Thursday, 30 July 2009

A practical example of lean principles

My hobby is sport climbing and myself and a friend spend a couple of hours a week down at our local climbing gym climbing sport routes. Now we are both reasonably fit men, well into the age that professional sportsmen are described as 'veteran' but nevertheless not in bad shape. We are also competent climbers, by no means excellent but we can generally climb a 6B grade if we push ourselves. While at the centre I often watch the better climbers to appreciate their technique and try to pick up some tips. It is not uncommon that these expert climbers that I find myself most in awe of are children and teenagers. They seem to effortlessly scale routes that my partner and myself wouldn't even consider attempting. Now I have the advantage of strength, I hope that I have more of the wisdom that comes with age, and I have certainly been climbing for longer, so how is it that these youngsters can make it look so easy? The answer is that they are leaner, both in their physique and their approach, which helps them to achieve their goal more efficiently than I can. It is possible to identify a number of factors for success in the sport that translate well into lessons for software development and testing:

Only apply effort that helps you to achieve your goal

My temptation when climbing, as with most men, is to 'brute force' with your arms. In this way I often apply excess energy which is lost on the wall, when a touch more finesse to apply the effort in a more focussed manner would achieve the same result using less energy. If we can identify the activities and actions that contribute specifically to achieving our goal and perform only these actions then we will achieve success more quickly and with resources to spare.

Only carry the weight that is needed to help you achieve your goal

Although not fat, I am bulky when compared to a 12 year old, and this excess weight can be a cause of drag. Similarly if we have bulky processes, excessive documentation to maintain and too much manual testing then this can limit our progress and use up valuable energy.

Do not fear committing yourself with just what you need to progress

One of the real skills in climbing is knowing how much of a purchase on the wall you need in order to perform a move. The mediocre climber such as myself will not trust in his ability to make a move with limited hand/foothold and so will waste energy finding unnecessary reassurance, when the better climber will move when they have just enough purchase to progress. Similarly a the development/test team can learn that it is possible to commit to work and progress without technical specifications, design documents and the like and just start with a one-line story and a plan to discuss it, then this will free us up to embrace agile/lean processes without the false reassurance that those documents provided.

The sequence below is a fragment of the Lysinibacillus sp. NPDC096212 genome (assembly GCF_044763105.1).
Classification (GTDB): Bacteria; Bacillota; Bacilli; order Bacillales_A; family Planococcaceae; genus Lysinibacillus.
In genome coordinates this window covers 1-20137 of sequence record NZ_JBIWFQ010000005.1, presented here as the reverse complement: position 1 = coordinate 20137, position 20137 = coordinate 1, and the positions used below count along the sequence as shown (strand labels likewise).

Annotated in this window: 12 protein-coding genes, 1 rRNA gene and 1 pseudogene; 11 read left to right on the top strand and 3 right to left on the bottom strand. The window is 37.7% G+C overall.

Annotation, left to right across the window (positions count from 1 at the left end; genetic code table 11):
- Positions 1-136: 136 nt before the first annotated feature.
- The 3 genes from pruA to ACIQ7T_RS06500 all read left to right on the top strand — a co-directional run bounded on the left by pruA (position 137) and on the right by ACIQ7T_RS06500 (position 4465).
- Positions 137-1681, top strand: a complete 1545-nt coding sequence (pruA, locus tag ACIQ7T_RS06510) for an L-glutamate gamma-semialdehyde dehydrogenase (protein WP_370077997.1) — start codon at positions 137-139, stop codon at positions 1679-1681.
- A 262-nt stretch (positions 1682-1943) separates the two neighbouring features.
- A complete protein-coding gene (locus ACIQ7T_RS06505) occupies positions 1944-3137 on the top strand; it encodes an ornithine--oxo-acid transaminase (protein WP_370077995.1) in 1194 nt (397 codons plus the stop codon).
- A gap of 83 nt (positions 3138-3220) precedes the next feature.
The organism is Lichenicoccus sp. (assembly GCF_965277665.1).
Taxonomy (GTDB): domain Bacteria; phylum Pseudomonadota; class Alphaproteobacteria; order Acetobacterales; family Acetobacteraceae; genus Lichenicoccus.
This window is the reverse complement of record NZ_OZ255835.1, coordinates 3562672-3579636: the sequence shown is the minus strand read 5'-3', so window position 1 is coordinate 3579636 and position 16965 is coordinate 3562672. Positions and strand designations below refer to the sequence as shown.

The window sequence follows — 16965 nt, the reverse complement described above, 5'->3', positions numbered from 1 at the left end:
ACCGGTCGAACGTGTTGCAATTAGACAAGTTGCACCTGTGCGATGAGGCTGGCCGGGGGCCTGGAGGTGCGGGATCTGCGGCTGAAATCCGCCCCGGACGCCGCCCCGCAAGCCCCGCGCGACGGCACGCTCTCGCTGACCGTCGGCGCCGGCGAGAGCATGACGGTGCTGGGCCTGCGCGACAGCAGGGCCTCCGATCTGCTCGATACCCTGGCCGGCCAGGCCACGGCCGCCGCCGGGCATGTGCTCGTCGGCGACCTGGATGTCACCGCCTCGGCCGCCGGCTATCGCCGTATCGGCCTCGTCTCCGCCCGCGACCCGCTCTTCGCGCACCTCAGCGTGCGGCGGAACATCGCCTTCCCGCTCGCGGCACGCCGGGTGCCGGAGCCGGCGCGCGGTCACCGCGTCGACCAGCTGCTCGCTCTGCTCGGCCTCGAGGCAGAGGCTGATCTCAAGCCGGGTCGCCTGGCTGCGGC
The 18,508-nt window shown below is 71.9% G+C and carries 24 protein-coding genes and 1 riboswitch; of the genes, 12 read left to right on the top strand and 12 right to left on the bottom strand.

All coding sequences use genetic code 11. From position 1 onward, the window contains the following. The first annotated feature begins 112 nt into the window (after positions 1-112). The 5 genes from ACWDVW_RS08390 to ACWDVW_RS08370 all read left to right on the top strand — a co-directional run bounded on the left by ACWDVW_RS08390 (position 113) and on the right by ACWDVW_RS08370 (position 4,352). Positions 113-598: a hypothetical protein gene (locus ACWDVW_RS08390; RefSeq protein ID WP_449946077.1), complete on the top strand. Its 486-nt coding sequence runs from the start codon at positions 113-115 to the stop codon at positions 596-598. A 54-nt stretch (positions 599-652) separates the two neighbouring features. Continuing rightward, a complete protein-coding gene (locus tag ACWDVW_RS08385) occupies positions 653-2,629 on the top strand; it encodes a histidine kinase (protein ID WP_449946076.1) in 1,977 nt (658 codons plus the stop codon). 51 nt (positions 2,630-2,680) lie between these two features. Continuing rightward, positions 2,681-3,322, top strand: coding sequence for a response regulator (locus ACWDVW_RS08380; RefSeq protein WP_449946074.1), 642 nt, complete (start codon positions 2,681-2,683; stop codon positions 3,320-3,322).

I'm off down the climbing centre again on Thursday, and will hope to practise what I preach. As with all things, it is easy to talk about the best way of doing something, however whether I can apply these principles when I'm halfway up a wall and my legs have just started shaking like Elvis' is another matter ....

Sunday, 19 July 2009

A Sisyphean Task?

I thought that as my first foray into blogging I would elaborate on the title and purpose of my blog. If you are unfamiliar with Greek Myths, Sisyphus was a king who was punished with the task of rolling a boulder repeatedly up a hill only to watch it roll back down. A Sisyphean task is one that can be seen as repetitous and unavailing.

A somewhat depressing title for a blog, you may think, however for I think that many peoples' perception of the task of Software Testing is not too far removed from this. If we equate the height of the boulder to be the confidence in the piece of software under test (SUT) then the task of testing the software could very much be seen as a Sisyphean Task. We execute tests to push up the confidence in a piece of software, only for new functional and environmental changes to be introduced that cause this confidence to roll back down. We then have to push the boulder back up, negotiating all of the newly introduced obstacles whilst at the same time covering the old ground of existing functionality to ensure that no new problems have been introduced.

Where then, lies the appeal? If testing is truly a Sisyphean task then how can it appeal as a career to intelligent and creative minds? I think that the answer can lie in how the task is perceived. If we amend our viewpoint of Sisyphus' labour from a manual task to an engineering one, then the challenge becomes significantly more interesting. How can we speed up the process of moving the boulder up the hill? What solutions can we engineer to reduce the manual effort required to increase our confidence in the system. What are the most efficient ways of increasing confidence without the need for repeated effort? How can we ensure that these solutions are flexible enough to cope with the changing landscape in which they are required to work? It is in creating the most elegant, flexible and efficient solutions to performing the Sisyphean tasks that define the work of the softare tester that we find one of the most sastisfying challenges for the increasing number of creative minds that are choosing software testing as their area of expertise.